Chart 3: Public debt to GDP ratio
Total sovereign debt in advanced economies is almost as high as it was after World War II, following a period of soaring, debt-financed military spending. The long post-war boom helped to reduce debt.
Experience shows that it is difficult to restore growth after a financial crisis. Necessary austerity measures can amplify an economic downturn, with falling tax revenues and rising spending on benefits and measures, trapping both public finances and economic activity in a downward spiral. This is what we have seen in Europe.
Structural reforms are often crucial to creating a basis for renewed growth. One case in point is the Nordic countries in the 1990s.
Charts 4a and 4b: Public debt to GDP ratio and GDP
A less successful case is Japan. The Japanese authorities hesitated for a long time before reforms were implemented, including financial sector reform. Government debt increased sharply after several unsuccessful attempts to kickstart the economy through deficit spending. The pace of growth in the Japanese economy has never regained its pre-1990 levels.
Today, economic growth is low in virtually the entire OECD area. Many countries must implement fiscal consolidation measures, while there is also a need to stimulate the economy and create jobs. That is a difficult balancing act. Global growth is being supported by the expansion in emerging economies. This is generating positive growth impulses to advanced economies.
Chart 5: Euro area crisis – less fear
The European crisis was acute about a year ago, at the beginning of 2012. Spanish and Italian government bond yields had risen markedly. The reason was not only the uncertainty related to sovereign debt problems in those countries. Markets also reflected fears that the construction – European monetary union – might crumble. The question of the fate of the euro was on the table.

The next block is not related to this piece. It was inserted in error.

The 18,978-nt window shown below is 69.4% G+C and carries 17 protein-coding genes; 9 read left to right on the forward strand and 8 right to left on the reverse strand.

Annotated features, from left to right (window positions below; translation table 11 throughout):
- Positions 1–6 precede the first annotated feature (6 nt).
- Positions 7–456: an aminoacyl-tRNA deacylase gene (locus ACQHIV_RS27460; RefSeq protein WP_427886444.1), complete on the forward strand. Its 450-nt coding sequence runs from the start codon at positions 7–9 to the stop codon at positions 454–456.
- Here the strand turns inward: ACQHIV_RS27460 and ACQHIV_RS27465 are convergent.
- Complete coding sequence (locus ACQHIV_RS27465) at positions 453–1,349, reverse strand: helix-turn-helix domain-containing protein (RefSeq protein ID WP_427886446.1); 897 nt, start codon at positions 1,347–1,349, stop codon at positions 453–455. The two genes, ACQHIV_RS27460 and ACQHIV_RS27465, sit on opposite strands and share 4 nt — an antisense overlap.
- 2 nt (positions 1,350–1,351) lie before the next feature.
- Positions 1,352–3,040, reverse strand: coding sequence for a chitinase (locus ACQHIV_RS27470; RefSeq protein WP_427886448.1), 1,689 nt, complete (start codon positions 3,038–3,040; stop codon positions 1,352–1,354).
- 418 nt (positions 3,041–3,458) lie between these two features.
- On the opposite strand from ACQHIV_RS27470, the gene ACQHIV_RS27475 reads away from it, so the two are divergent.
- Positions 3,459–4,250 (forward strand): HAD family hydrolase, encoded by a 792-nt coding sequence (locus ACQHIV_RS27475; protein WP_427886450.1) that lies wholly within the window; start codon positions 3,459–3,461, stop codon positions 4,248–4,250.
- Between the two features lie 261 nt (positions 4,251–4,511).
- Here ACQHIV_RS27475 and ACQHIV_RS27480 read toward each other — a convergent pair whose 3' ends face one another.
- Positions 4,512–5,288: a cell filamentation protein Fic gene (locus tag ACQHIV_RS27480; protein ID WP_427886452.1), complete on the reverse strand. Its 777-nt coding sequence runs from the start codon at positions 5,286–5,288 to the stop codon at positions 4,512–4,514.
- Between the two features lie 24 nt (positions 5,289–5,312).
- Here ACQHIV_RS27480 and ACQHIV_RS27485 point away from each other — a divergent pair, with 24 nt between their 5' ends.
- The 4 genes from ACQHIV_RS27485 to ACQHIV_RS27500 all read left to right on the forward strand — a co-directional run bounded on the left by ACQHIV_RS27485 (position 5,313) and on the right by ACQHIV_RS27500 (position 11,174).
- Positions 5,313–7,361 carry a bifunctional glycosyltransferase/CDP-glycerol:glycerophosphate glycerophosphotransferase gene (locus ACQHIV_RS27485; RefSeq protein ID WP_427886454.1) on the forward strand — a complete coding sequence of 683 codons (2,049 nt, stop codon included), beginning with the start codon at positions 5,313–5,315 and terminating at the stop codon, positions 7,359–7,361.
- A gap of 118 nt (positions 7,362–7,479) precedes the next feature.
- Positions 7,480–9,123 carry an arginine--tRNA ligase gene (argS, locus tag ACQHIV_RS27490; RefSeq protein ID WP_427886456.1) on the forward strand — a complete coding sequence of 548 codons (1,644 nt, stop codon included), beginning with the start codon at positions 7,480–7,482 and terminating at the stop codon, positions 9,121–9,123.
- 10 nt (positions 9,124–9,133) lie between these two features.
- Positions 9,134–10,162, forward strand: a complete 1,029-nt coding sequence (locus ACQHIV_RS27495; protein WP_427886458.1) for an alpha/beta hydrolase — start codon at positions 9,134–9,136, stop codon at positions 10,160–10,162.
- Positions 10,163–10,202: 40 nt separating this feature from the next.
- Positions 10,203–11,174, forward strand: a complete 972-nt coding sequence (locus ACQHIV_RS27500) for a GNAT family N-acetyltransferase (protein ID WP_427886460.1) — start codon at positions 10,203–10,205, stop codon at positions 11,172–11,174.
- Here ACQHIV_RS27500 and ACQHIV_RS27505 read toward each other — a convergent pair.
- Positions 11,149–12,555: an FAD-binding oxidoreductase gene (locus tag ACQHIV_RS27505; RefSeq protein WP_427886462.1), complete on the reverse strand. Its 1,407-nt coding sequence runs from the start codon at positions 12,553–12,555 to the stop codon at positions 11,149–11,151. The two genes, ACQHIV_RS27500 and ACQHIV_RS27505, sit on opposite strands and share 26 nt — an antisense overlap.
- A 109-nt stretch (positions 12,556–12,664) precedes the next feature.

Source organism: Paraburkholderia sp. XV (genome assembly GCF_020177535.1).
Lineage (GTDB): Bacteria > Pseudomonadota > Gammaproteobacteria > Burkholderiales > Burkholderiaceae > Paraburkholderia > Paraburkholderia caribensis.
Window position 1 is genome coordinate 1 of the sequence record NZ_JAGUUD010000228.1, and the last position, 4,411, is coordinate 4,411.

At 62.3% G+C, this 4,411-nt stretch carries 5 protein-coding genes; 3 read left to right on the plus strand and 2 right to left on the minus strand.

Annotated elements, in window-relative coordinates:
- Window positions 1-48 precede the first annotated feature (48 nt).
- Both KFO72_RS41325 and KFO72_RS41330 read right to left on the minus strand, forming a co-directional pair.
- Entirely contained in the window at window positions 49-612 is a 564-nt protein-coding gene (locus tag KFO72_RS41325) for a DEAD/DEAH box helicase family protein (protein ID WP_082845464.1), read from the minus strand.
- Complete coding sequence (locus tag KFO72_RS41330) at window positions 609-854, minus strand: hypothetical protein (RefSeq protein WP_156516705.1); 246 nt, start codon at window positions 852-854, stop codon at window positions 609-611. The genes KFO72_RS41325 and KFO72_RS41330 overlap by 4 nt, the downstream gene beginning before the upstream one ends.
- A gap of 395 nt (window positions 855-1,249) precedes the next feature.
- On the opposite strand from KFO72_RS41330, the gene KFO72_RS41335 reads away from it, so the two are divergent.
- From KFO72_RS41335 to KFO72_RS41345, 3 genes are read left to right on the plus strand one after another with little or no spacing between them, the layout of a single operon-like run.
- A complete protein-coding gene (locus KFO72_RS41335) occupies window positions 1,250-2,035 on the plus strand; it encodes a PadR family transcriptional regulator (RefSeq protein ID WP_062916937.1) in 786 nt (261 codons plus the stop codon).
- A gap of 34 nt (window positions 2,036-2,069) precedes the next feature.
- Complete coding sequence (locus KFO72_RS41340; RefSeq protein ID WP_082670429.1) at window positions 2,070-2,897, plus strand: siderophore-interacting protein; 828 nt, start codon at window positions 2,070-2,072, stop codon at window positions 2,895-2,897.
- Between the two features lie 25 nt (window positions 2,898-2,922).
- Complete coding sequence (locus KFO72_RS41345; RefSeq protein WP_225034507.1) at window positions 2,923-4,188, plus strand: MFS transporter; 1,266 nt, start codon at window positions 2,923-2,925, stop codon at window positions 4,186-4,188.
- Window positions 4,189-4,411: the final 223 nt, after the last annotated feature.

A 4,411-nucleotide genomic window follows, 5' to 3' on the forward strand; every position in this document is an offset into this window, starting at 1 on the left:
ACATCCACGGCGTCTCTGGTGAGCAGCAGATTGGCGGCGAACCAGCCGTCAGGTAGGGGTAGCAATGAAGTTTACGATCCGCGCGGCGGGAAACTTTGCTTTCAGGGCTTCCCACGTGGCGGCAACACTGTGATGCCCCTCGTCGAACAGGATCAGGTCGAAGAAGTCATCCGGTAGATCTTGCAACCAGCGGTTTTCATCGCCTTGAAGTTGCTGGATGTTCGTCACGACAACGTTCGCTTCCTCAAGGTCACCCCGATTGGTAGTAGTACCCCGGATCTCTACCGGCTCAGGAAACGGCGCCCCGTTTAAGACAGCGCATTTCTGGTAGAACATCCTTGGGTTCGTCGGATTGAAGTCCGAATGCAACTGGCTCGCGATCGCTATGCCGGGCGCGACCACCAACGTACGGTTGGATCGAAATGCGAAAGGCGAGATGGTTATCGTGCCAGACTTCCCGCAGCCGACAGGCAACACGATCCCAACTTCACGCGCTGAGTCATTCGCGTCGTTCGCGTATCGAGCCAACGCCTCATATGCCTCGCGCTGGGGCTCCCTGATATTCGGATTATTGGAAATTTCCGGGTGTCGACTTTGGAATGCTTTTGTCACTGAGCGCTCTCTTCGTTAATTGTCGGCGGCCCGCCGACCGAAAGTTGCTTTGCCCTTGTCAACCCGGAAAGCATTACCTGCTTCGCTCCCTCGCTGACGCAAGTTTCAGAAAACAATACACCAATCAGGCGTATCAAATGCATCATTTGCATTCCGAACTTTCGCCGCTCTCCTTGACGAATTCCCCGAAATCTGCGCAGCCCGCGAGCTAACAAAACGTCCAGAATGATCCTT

Through 2012, the European Central Bank (ECB) intervened with resolute measures to calm the markets. The banking system was offered large amounts of long-term funding. In summer 2012, the ECB declared that it was prepared to make unlimited purchases of debt securities from governments which fulfil the conditions for borrowing from the European Stability Fund.
These measures seem to be working.
Borrowing rates for debt-burdened countries have fallen markedly. Other risk premiums have also decreased. Fears of a euro-area breakup and the collapse of the European economy are no longer dominant.
The European monetary union – after being established – cannot be dissolved without serious consequences for Europe and the world economy. There is little point in discussing whether the original idea was a good one or not. The child was born and is now a teenager. As expected, puberty has presented problems. These problems must now be dealt with by the European authorities.
Budget deficits in Europe are being reduced, despite strong headwinds from the slowdown that follows in the footsteps of austerity. Structural reforms are being implemented to increase growth capacity over time. Business sector costs are falling and competitiveness is improving in the countries hardest hit by the crisis. Steps have been taken in the direction of closer cooperation and coordination of economic policy.
However, the path ahead is long. We may have to wait until the next decade before growth gains a firm footing in Europe.
Nonetheless, we have seen a clear shift in financial market sentiment. This shift is reflected in the fall in European government bond yields. The clearest indication of optimism can be found in equity markets.
Chart 6: Government Pension Fund Global